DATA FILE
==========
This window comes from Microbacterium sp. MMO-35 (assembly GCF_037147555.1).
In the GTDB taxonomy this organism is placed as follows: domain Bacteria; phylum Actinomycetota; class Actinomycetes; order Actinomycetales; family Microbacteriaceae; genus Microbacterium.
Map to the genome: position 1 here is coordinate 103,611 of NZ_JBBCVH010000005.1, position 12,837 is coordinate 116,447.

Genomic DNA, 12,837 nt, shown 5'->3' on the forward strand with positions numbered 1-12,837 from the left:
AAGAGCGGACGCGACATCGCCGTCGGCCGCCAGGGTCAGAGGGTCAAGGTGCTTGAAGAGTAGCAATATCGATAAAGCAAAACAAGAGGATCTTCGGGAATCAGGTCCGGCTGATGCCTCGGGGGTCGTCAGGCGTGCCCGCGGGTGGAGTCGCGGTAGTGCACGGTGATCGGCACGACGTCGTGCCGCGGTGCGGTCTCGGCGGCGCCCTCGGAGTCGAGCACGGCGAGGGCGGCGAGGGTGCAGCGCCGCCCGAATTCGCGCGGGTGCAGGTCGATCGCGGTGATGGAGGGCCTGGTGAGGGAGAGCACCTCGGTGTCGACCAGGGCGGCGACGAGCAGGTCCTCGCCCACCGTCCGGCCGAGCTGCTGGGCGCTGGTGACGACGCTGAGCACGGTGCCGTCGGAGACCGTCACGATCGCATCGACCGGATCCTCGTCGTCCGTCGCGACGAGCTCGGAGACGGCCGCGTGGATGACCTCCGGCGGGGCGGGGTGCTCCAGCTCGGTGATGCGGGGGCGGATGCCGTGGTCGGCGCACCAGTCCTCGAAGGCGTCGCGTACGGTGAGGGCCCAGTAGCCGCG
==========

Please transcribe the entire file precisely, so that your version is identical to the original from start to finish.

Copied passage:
This window comes from Microbacterium sp. MMO-35 (assembly GCF_037147555.1).
In the GTDB taxonomy this organism is placed as follows: domain Bacteria; phylum Actinomycetota; class Actinomycetes; order Actinomycetales; family Microbacteriaceae; genus Microbacterium.
Map to the genome: position 1 here is coordinate 103,611 of NZ_JBBCVH010000005.1, position 12,837 is coordinate 116,447.

Genomic DNA, 12,837 nt, shown 5'->3' on the forward strand with positions numbered 1-12,837 from the left:
AAGAGCGGACGCGACATCGCCGTCGGCCGCCAGGGTCAGAGGGTCAAGGTGCTTGAAGAGTAGCAATATCGATAAAGCAAAACAAGAGGATCTTCGGGAATCAGGTCCGGCTGATGCCTCGGGGGTCGTCAGGCGTGCCCGCGGGTGGAGTCGCGGTAGTGCACGGTGATCGGCACGACGTCGTGCCGCGGTGCGGTCTCGGCGGCGCCCTCGGAGTCGAGCACGGCGAGGGCGGCGAGGGTGCAGCGCCGCCCGAATTCGCGCGGGTGCAGGTCGATCGCGGTGATGGAGGGCCTGGTGAGGGAGAGCACCTCGGTGTCGACCAGGGCGGCGACGAGCAGGTCCTCGCCCACCGTCCGGCCGAGCTGCTGGGCGCTGGTGACGACGCTGAGCACGGTGCCGTCGGAGACCGTCACGATCGCATCGACCGGATCCTCGTCGTCCGTCGCGACGAGCTCGGAGACGGCCGCGTGGATGACCTCCGGCGGGGCGGGGTGCTCCAGCTCGGTGATGCGGGGGCGGATGCCGTGGTCGGCGCACCAGTCCTCGAAGGCGTCGCGTACGGTGAGGGCCCAGTAGCCGCG